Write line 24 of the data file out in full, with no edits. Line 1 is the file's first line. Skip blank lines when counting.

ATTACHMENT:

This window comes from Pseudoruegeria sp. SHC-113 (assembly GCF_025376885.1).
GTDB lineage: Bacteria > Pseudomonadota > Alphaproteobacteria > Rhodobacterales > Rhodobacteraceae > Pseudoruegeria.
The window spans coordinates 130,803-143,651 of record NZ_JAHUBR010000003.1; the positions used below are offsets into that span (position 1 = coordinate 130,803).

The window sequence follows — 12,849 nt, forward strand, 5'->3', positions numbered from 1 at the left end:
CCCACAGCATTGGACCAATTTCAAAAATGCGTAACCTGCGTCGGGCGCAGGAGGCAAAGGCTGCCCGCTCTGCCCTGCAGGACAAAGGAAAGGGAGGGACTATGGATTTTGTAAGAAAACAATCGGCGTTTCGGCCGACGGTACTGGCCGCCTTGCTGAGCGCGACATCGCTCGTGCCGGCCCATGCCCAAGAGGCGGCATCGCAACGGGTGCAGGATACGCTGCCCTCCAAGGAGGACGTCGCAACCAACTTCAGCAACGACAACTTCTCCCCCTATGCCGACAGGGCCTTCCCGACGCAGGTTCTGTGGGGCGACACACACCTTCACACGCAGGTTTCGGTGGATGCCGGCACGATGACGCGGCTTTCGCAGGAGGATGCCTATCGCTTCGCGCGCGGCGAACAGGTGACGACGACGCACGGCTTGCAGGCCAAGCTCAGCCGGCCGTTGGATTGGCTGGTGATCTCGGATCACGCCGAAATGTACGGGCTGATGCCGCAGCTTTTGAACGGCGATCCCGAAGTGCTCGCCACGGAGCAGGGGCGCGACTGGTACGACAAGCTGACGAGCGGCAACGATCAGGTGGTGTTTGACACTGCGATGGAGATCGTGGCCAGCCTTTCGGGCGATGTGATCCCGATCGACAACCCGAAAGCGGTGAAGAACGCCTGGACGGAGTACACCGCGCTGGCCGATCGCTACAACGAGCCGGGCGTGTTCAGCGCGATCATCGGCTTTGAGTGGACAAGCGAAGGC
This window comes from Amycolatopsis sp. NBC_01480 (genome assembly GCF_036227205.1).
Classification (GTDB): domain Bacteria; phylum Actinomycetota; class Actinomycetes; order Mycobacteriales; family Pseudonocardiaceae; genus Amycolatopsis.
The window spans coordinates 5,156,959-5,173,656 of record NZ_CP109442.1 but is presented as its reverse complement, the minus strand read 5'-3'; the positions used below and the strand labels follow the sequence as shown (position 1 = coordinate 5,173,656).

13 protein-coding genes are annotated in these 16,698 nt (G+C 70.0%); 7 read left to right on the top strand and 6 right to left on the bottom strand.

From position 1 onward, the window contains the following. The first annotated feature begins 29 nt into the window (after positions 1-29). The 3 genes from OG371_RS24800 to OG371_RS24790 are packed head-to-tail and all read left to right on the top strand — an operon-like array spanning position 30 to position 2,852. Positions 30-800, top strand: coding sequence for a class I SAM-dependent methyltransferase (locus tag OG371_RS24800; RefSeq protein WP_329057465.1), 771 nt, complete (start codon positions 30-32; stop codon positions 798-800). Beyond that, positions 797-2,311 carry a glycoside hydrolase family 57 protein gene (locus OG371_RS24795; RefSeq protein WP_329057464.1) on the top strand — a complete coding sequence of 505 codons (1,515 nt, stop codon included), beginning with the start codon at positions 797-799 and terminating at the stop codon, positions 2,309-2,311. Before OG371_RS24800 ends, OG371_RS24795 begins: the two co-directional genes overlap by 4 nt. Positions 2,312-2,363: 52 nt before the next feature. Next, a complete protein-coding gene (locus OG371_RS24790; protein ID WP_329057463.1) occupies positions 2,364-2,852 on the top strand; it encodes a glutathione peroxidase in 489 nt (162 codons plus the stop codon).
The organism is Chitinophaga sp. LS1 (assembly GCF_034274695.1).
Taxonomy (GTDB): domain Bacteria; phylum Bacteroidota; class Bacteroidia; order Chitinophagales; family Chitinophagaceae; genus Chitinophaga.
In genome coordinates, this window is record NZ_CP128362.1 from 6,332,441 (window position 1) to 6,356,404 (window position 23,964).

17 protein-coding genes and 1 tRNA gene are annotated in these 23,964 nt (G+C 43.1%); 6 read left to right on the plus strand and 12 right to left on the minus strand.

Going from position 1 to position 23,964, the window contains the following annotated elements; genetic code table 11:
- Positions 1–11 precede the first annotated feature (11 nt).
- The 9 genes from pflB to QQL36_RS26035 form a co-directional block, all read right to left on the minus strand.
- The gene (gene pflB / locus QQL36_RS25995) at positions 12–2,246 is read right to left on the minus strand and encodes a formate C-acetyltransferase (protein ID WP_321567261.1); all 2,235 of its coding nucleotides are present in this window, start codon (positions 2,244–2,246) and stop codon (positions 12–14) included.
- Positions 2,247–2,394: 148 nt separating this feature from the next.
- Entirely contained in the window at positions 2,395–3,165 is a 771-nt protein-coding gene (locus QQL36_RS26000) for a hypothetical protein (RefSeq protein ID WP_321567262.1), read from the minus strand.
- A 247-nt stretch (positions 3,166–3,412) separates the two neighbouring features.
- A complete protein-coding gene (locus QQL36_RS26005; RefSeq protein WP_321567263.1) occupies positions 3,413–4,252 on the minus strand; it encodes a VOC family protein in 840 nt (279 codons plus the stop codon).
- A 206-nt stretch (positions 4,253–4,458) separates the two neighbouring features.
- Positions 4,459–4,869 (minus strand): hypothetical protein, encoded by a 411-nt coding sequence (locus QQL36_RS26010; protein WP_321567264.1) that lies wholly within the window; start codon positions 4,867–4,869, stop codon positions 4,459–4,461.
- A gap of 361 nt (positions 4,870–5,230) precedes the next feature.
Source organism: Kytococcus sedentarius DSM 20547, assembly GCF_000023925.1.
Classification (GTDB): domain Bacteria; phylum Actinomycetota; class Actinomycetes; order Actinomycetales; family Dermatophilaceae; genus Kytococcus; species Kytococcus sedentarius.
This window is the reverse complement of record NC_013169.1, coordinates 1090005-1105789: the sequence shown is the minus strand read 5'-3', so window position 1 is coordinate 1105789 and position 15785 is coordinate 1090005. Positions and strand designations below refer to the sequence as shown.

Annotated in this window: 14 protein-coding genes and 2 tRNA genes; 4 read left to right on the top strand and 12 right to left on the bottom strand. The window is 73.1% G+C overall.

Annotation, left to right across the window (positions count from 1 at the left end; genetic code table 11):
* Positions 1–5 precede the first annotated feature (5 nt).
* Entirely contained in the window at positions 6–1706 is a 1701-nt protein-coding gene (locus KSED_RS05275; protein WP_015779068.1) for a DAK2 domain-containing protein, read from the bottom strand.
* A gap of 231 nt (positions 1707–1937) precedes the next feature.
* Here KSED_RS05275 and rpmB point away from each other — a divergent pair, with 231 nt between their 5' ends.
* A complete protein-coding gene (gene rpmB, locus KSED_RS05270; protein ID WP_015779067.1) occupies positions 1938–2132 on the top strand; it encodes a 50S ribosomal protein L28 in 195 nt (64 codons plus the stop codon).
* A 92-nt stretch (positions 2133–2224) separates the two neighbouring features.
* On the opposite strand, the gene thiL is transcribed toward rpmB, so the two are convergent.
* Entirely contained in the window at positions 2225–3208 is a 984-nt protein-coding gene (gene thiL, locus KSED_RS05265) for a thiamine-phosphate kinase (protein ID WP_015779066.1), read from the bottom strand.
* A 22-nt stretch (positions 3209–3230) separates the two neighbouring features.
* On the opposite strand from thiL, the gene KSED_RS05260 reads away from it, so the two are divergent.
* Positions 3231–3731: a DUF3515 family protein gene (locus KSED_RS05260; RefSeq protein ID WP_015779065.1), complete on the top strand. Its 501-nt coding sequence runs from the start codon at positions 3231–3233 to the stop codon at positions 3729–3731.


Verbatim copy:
- Positions 4,459–4,869 (minus strand): hypothetical protein, encoded by a 411-nt coding sequence (locus QQL36_RS26010; protein WP_321567264.1) that lies wholly within the window; start codon positions 4,867–4,869, stop codon positions 4,459–4,461.